This is all enough to keep one tossing and turning at night.

Which is why we are here. To provide you with a stress-free guide to maximize your privacy and security online and regain control of your personal data. With the tools and strategies we share in this guide, you will be well on your way to securing your digital life and being able to rest easier at night, knowing your digital life is protected even while you sleep.

This guide will introduce you to the two fundamental security essentials, nine enhanced protection measures, and three advanced protection measures that all can help you regain control of your digital life.


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The Two Security Essentials

Although there are several important tools and strategies, there are two tools we consider to be the most important starting points for anyone concerned about improving their privacy and security online. The two things we recommend for setting a good foundation for the future of your digital life are a good password manager and a virtual private network (VPN).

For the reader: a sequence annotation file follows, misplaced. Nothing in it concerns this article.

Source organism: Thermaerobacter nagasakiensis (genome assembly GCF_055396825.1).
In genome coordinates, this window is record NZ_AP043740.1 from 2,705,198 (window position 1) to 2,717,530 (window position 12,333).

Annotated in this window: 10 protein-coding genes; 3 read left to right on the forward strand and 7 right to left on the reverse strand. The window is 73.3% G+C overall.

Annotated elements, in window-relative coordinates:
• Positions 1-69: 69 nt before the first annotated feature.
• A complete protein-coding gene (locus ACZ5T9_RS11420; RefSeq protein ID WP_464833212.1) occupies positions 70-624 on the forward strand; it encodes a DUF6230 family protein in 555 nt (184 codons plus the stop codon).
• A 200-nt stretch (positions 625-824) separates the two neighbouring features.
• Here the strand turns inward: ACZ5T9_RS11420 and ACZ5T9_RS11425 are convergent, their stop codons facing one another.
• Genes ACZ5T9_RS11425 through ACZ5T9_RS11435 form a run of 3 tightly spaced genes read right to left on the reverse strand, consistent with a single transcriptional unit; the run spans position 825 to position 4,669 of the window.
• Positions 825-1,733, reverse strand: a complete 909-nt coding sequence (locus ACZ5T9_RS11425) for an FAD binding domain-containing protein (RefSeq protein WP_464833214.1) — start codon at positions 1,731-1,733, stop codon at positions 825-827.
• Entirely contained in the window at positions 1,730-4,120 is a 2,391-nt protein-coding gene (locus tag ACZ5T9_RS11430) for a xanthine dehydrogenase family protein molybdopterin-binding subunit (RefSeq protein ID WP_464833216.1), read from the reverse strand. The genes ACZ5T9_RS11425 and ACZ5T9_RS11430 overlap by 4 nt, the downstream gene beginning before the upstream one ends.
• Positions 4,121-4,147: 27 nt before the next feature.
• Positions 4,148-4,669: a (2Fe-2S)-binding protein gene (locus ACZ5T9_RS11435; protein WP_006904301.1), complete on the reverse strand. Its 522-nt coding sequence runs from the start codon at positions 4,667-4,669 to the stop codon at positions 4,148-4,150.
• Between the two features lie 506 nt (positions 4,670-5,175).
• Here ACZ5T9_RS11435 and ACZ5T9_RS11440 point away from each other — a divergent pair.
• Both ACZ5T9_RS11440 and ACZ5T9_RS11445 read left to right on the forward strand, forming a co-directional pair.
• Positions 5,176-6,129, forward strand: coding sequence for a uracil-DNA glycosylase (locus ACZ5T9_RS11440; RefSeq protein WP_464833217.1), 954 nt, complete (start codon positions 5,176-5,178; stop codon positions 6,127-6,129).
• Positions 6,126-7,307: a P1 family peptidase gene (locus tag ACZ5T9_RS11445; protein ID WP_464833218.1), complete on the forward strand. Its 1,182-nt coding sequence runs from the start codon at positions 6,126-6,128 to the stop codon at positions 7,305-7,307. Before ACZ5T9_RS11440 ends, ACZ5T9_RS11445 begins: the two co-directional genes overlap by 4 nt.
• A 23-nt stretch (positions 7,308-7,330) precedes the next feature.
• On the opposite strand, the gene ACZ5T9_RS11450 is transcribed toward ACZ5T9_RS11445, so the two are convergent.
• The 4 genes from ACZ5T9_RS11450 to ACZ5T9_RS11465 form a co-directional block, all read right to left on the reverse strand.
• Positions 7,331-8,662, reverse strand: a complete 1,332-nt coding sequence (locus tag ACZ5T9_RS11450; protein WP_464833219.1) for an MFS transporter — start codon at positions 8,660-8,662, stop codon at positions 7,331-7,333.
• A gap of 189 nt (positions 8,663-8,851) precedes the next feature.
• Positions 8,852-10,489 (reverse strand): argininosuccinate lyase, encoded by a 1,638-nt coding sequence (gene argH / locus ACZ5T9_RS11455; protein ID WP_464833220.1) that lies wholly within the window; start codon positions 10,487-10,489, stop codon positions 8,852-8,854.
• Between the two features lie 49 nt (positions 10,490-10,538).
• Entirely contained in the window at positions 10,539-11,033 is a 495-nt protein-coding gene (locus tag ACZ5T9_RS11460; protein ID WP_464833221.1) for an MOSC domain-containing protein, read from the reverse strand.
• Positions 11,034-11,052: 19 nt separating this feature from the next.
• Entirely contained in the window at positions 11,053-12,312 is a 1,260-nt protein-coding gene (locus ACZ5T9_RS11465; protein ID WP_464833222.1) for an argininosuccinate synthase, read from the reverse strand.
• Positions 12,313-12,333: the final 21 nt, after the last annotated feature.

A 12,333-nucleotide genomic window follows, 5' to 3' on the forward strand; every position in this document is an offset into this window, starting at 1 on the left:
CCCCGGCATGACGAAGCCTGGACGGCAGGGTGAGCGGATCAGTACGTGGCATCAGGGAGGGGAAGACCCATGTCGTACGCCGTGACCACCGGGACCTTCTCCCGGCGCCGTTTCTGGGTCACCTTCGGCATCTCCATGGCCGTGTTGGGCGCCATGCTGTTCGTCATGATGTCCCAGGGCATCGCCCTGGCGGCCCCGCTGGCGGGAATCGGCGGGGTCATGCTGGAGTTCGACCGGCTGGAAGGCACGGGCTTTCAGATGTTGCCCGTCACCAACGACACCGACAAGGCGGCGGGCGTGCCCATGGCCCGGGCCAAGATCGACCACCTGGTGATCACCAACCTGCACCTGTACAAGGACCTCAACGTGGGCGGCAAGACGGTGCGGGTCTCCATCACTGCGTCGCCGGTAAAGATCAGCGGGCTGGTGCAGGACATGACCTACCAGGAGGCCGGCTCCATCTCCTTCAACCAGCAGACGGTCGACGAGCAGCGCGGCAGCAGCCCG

1. Password Manager

One thing most cyber security professionals will agree on is the importance of strong passwords. In fact, weak or reused passwords is the most common way hackers will gain access to their targets. As a result, weak or reused passwords is the cause of most compromised accounts and data breaches. 

The good news? There are several good password managers that can make this much easier for you. Beyond the standard password requirements, they say the best password is the one you can't remember. This is why utilizing a password manager is so important. These are tools that will allow you to set a very strong and unique password for every account you own, and then forget about it. The password manager uses strong layered encryption to keep your other passwords safe, then you only need to remember the one password to open the vault to all others.

A good password manager can be seamlessly integrated into your smartphone or web browser, and can even auto-fill your online logins and forms once you have everything set up. The password manager we highly recommend is 1Password, as it is very reputable and is incredibly easy to use. It is also partnered up with the useful "Have I Been Pwned", which you will learn about in the Enhanced Protection Measures part of this guide.